Expert Witness Testimony: Advice from the Bench

Expert Witness Testimony: Advice from the Bench

State court Judge Caroline Baker has heard just about every type of civil case from contract disputes to medical malpractice. What impresses her most about the multitudes of expert witnesses that pass through her courtroom?

  • Experts who make themselves available to testify at trial. The judge says live testimony is much more effective than viewing it on videotape.
  • Experts who have an updated curriculum vitae (resume) for the judge and jury.
  • Experts who are organized and prepared. “Jurors pick up on that,” Baker confides. “Even if they don’t understand technical terms they will perceive if you’re disorganized and that will diminish your credibility.”
  • Experts who make their point in plain English, especially when a jury is present. There’s a delicate balance between making a point clearly and condescending to a jury. When in doubt, Baker suggests using common sense and relating the point as much as possible to everyday life experiences.
  • Experts who are concise, especially with a jury trial. Jurors have notoriously short attention spans and get distracted easily. Baker recommends expert witnesses state their background, training, basis for their opinion and the opinion itself. She also recommends visuals whenever possible to keep attention riveted and the testimony flowing.
  • Experts who have reviewed all sides of an argument. Baker encourages experts to read the opposing side’s documents and depositions. “If not, it looks as if you formed an opinion without looking at all the evidence or formed an opinion quickly without reviewing all the pertinent information.”
  • Experts who have the documentation to back up their opinions. Without documentation, Baker considers an opinion to be speculation. And she wants to see as much documentation as possible about both the numbers and the admissibility of the expert testimony.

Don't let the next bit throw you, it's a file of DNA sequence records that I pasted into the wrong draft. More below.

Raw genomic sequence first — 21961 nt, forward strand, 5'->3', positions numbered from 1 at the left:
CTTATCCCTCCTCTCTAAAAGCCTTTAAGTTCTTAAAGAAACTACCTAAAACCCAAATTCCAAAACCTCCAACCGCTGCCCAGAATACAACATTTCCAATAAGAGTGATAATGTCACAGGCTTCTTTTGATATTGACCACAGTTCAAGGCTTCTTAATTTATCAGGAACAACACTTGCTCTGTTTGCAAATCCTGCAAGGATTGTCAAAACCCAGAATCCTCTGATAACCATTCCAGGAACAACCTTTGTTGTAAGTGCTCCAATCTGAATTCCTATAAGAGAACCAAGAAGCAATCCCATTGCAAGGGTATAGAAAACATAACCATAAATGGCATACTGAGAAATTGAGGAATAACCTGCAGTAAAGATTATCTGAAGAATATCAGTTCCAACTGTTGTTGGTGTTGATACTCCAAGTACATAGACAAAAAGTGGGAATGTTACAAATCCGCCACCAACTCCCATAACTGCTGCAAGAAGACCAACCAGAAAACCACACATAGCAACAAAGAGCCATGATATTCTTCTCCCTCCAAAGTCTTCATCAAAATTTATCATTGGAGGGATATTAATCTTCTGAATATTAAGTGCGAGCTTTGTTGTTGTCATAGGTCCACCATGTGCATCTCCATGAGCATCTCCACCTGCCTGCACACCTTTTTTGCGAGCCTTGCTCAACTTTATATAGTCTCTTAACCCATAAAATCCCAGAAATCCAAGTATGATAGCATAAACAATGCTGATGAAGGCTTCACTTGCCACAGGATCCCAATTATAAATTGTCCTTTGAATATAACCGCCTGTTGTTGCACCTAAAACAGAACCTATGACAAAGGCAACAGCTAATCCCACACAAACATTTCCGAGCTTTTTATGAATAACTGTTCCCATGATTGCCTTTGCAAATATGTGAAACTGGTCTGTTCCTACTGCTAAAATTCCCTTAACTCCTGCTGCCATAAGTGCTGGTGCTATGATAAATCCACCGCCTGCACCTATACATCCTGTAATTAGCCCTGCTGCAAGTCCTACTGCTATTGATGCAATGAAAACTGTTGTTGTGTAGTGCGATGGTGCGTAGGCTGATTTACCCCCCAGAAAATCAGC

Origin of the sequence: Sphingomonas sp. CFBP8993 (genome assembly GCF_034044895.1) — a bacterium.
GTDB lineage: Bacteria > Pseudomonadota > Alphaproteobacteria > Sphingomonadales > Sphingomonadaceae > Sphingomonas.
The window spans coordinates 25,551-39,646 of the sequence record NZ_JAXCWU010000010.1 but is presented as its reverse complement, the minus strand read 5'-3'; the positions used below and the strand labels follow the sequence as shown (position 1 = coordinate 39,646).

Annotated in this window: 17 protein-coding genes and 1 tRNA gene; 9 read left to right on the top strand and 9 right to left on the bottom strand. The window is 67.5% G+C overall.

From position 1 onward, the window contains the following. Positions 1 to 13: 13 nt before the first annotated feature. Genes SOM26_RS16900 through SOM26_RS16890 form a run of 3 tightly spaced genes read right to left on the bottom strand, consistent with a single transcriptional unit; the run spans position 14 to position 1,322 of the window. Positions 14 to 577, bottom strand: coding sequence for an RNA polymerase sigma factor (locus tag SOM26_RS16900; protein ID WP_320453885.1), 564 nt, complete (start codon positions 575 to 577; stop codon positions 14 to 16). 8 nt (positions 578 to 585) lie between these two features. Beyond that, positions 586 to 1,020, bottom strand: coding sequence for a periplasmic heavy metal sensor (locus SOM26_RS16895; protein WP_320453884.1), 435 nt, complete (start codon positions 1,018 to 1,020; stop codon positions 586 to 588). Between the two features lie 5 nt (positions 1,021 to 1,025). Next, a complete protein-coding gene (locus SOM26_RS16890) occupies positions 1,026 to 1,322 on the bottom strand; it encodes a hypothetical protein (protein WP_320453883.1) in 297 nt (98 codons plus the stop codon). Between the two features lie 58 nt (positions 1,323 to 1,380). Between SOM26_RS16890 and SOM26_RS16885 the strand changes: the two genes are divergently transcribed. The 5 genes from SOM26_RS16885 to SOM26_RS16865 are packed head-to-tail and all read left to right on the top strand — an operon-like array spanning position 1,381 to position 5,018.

• Experts who don’t sound defensive on cross examination. Baker recommends lawyers go over any questions that could come up during cross examination so experts can reiterate their positions without sounding defensive.
  • Experts who don’t go too far. She cautions experts against taking a position they can’t back up. If experts do exceed the boundaries of their documentation, they risk losing credibility and jeopardizing the case.
  • Experts who haven’t let the attorneys talk them into taking positions with which they are uncomfortable. Do that, Baker says, and the experts and lawyers risk losing credibility in front of juries.

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Inspectors as Expert Witness
As the home inspection profession grows, more and more inspectors are finding opportunities to utilize their expertise in not only a crawl space or a top a roof, but in a courtroom as an “expert witness.” This is work that can be both lucrative and professionally challenging. Often, these cases involve a home buyer who is unhappy with the inspection report they received. When such a dispute reaches litigation or arbitration, both sides require the services of an expert witness. Some consulting firms make a good living providing consulting/providing expert testimony in a one niche area, such as disputes involving roofs or the construction deficiencies of PUDs (Planned Unit Developments). Your area may have a particular “niche” opportunity to serve as an expert witness, such as new construction, historical restoration, manufactured housing, (spell out) EIFs, pest/termite, radon or mold issues.

Here are a few things to keep in mind, according to inspectors who have experience as an expert witness:

  • Keep track of billable time, including “down time” while waiting to testify.
  • Be prepared: find out what to expect before you enter the courtroom. In most cases, your client’s counsel will want to meet with you prior to court. This is the time to ask questions.
  • Keep your answers short and sweet. Don’t offer explanations or expand on your answers. Take your time and think through each question before answering.

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